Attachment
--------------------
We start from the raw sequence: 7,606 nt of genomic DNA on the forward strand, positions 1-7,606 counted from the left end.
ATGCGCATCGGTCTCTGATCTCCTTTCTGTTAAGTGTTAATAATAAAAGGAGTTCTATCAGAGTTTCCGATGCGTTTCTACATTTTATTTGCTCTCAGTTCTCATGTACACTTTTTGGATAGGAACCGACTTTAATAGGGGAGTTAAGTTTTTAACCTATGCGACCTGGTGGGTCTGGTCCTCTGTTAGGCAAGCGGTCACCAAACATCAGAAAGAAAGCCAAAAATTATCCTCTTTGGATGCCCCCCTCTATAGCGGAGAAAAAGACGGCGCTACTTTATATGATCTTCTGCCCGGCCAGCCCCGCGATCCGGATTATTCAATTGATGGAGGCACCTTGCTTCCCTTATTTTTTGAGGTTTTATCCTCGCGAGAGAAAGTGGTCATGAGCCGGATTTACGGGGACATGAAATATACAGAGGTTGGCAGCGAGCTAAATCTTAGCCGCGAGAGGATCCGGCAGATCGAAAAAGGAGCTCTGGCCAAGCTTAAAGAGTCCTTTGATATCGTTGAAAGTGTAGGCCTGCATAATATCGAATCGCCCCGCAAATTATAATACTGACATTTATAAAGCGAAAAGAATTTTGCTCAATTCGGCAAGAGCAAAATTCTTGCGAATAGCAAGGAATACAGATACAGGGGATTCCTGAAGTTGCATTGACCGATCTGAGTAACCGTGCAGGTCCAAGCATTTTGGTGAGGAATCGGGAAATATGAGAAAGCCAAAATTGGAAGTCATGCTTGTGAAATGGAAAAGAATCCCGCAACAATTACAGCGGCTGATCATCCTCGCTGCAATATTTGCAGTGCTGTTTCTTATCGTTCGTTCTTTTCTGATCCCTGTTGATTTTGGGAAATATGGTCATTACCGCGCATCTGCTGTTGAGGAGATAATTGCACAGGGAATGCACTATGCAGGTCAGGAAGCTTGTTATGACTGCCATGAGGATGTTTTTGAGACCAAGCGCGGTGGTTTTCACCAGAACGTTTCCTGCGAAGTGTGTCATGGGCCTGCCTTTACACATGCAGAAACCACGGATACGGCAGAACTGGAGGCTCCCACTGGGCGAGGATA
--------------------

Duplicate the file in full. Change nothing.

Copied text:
We start from the raw sequence: 7,606 nt of genomic DNA on the forward strand, positions 1-7,606 counted from the left end.
ATGCGCATCGGTCTCTGATCTCCTTTCTGTTAAGTGTTAATAATAAAAGGAGTTCTATCAGAGTTTCCGATGCGTTTCTACATTTTATTTGCTCTCAGTTCTCATGTACACTTTTTGGATAGGAACCGACTTTAATAGGGGAGTTAAGTTTTTAACCTATGCGACCTGGTGGGTCTGGTCCTCTGTTAGGCAAGCGGTCACCAAACATCAGAAAGAAAGCCAAAAATTATCCTCTTTGGATGCCCCCCTCTATAGCGGAGAAAAAGACGGCGCTACTTTATATGATCTTCTGCCCGGCCAGCCCCGCGATCCGGATTATTCAATTGATGGAGGCACCTTGCTTCCCTTATTTTTTGAGGTTTTATCCTCGCGAGAGAAAGTGGTCATGAGCCGGATTTACGGGGACATGAAATATACAGAGGTTGGCAGCGAGCTAAATCTTAGCCGCGAGAGGATCCGGCAGATCGAAAAAGGAGCTCTGGCCAAGCTTAAAGAGTCCTTTGATATCGTTGAAAGTGTAGGCCTGCATAATATCGAATCGCCCCGCAAATTATAATACTGACATTTATAAAGCGAAAAGAATTTTGCTCAATTCGGCAAGAGCAAAATTCTTGCGAATAGCAAGGAATACAGATACAGGGGATTCCTGAAGTTGCATTGACCGATCTGAGTAACCGTGCAGGTCCAAGCATTTTGGTGAGGAATCGGGAAATATGAGAAAGCCAAAATTGGAAGTCATGCTTGTGAAATGGAAAAGAATCCCGCAACAATTACAGCGGCTGATCATCCTCGCTGCAATATTTGCAGTGCTGTTTCTTATCGTTCGTTCTTTTCTGATCCCTGTTGATTTTGGGAAATATGGTCATTACCGCGCATCTGCTGTTGAGGAGATAATTGCACAGGGAATGCACTATGCAGGTCAGGAAGCTTGTTATGACTGCCATGAGGATGTTTTTGAGACCAAGCGCGGTGGTTTTCACCAGAACGTTTCCTGCGAAGTGTGTCATGGGCCTGCCTTTACACATGCAGAAACCACGGATACGGCAGAACTGGAGGCTCCCACTGGGCGAGGATA